Bread and Roses Study Guide

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                                               Study Guide
                         Bread and Roses, Too By: Katherine Paterson AND Pronouns
Test Composition:
    Vocabulary/Comprehension- 80 points
         o Multiple Choice
         o Matching (Vocabulary)
         o True/False
         o Short Answer
    Grammar (Pronouns)- 20 points
         o Multiple Choice

Vocabulary:
Know the following vocabulary terms: glowering, rabble-rousers, reckon, hastily, pandemonium, brute,
tenements, hightail, jovial, militia, boisterous, impiety, solidarity, ricocheted, prominent, scant, wheedle,
envelop, stupor, riveted

Comprehension:
Bread and Roses, Too Content
   1.   Identify the main characters in the novel.
   2.  List at least three character traits for each of the main characters.
   3.  What was Katherine Paterson’s purpose for writing Bread and Roses, Too?
   4.  List at least two themes from the novel.
   5.  What is the primary conflict in Bread and Roses, Too?
   6.  Describe how Jake and Rosa’s relationship changes throughout the novel. What causes the changes?
       How do they rely on each other?
   7. Identify the basic plot line of Bread and Roses, Too. (Exposition, Rising Action/Conflict, Climax,
       Falling Action, Resolution)
   8. Paterson includes many examples of prejudices and stereotypes in the novel. Give at least one example
       of a prejudice or stereotype, and explain why you think she included it.
   9. This story is told from different perspectives, or points of view. Give some examples of how different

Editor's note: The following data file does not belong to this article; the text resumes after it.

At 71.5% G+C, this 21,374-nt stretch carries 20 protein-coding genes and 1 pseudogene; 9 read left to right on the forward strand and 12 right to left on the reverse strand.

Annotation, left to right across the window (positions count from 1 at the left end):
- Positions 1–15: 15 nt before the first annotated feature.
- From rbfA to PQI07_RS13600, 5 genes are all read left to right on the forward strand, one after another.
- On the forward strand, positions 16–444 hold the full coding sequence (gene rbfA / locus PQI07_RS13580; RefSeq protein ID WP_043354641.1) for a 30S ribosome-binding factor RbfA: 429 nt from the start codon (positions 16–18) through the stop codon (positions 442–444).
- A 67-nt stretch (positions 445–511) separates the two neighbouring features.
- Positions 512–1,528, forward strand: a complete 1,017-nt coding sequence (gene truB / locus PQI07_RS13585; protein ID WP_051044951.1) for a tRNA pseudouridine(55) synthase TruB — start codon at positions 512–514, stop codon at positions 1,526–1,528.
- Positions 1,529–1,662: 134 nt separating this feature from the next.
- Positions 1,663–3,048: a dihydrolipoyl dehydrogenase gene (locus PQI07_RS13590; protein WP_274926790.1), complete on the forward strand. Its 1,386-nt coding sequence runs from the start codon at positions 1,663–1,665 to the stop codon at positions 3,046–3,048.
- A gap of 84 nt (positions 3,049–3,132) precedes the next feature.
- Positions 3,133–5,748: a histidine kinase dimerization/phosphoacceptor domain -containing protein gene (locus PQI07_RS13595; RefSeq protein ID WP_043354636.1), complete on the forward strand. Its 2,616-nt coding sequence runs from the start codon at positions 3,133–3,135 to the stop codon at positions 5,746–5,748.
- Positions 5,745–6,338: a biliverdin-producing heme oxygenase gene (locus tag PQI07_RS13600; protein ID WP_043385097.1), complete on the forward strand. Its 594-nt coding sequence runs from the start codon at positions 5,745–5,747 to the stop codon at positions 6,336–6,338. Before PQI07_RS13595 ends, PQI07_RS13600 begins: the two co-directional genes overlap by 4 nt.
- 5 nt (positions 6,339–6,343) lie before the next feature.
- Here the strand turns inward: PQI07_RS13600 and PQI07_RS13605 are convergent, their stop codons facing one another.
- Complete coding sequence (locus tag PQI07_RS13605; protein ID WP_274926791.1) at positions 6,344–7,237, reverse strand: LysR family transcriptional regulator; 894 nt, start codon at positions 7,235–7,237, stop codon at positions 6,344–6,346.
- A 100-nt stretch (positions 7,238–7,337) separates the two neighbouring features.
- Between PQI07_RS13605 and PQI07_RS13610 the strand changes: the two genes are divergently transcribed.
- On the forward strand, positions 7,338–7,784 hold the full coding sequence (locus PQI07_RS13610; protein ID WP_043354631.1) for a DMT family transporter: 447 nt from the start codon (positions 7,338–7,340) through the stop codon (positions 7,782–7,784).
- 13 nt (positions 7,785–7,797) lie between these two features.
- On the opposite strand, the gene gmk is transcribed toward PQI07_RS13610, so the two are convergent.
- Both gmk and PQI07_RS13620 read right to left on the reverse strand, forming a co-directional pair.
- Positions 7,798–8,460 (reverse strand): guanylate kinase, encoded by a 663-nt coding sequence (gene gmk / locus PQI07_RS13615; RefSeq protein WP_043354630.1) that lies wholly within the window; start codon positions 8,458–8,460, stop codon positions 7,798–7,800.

characters view the same individual, such as Billy Wood, or an event, such as the strike. What explains
       these different perspectives?
   10. In the story, Rosa often wonders whether she is cowardly or brave. What do you think? Give examples
       of fear and bravery from the book.

Other Reading Strategies and Literary Elements
   1.   Be able to identify examples of each of the following literary elements:
           a. Simile- comparison using “like” or “as”
           b. Metaphor- comparison without using “like” or “as”
           c. Mood- feeling or atmosphere created by the author through the text
           d. Point of View- the perspective from which a story is told

  2. Be able to identify the following comprehension strategies:
          a. Cause and Effect
          b. Theme/Main Idea
          c. Making Predictions
          d. Making Connections
          e. Summarizing and Making Generalizations
Additional Comprehension Practice:
       Visit the following websites for practice using the above comprehension strategies:
           o http://www.mrnussbaum.com/readingpassageindex.htm (Scroll down on the page to find
                “Reading Comprehension Passages.” Then choose a subject area that interests you in the 5th
                grade and up column. Read the passage, complete the questions, and check your answers.)
           o http://www.pearsonlongman.com/ae/marketing/sfesl/tests/grade6.html